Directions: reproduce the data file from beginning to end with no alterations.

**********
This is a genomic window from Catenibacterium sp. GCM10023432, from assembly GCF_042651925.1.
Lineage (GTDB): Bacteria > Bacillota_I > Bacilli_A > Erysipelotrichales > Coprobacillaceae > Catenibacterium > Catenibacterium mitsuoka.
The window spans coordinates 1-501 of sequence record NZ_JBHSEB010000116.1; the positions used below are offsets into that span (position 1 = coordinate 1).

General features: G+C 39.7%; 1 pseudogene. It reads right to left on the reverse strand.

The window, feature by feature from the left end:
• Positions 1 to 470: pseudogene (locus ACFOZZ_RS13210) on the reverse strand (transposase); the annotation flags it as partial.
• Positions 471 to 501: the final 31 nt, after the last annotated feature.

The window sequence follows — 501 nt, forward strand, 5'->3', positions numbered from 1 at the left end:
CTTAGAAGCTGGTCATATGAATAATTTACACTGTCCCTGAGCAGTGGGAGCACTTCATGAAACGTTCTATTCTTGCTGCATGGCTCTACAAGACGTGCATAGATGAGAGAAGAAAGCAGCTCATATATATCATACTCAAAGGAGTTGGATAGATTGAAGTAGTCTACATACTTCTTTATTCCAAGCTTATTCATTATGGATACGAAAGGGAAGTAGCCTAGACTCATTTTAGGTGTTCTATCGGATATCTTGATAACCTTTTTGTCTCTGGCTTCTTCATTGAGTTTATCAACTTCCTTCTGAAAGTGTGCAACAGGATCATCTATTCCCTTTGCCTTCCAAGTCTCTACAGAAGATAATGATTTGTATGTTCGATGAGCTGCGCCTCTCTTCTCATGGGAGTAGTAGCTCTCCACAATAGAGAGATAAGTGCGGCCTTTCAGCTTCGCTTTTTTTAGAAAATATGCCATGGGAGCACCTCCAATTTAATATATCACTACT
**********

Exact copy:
This is a genomic window from Catenibacterium sp. GCM10023432, from assembly GCF_042651925.1.
Lineage (GTDB): Bacteria > Bacillota_I > Bacilli_A > Erysipelotrichales > Coprobacillaceae > Catenibacterium > Catenibacterium mitsuoka.
The window spans coordinates 1-501 of sequence record NZ_JBHSEB010000116.1; the positions used below are offsets into that span (position 1 = coordinate 1).

General features: G+C 39.7%; 1 pseudogene. It reads right to left on the reverse strand.

The window, feature by feature from the left end:
• Positions 1 to 470: pseudogene (locus ACFOZZ_RS13210) on the reverse strand (transposase); the annotation flags it as partial.
• Positions 471 to 501: the final 31 nt, after the last annotated feature.

The window sequence follows — 501 nt, forward strand, 5'->3', positions numbered from 1 at the left end:
CTTAGAAGCTGGTCATATGAATAATTTACACTGTCCCTGAGCAGTGGGAGCACTTCATGAAACGTTCTATTCTTGCTGCATGGCTCTACAAGACGTGCATAGATGAGAGAAGAAAGCAGCTCATATATATCATACTCAAAGGAGTTGGATAGATTGAAGTAGTCTACATACTTCTTTATTCCAAGCTTATTCATTATGGATACGAAAGGGAAGTAGCCTAGACTCATTTTAGGTGTTCTATCGGATATCTTGATAACCTTTTTGTCTCTGGCTTCTTCATTGAGTTTATCAACTTCCTTCTGAAAGTGTGCAACAGGATCATCTATTCCCTTTGCCTTCCAAGTCTCTACAGAAGATAATGATTTGTATGTTCGATGAGCTGCGCCTCTCTTCTCATGGGAGTAGTAGCTCTCCACAATAGAGAGATAAGTGCGGCCTTTCAGCTTCGCTTTTTTTAGAAAATATGCCATGGGAGCACCTCCAATTTAATATATCACTACT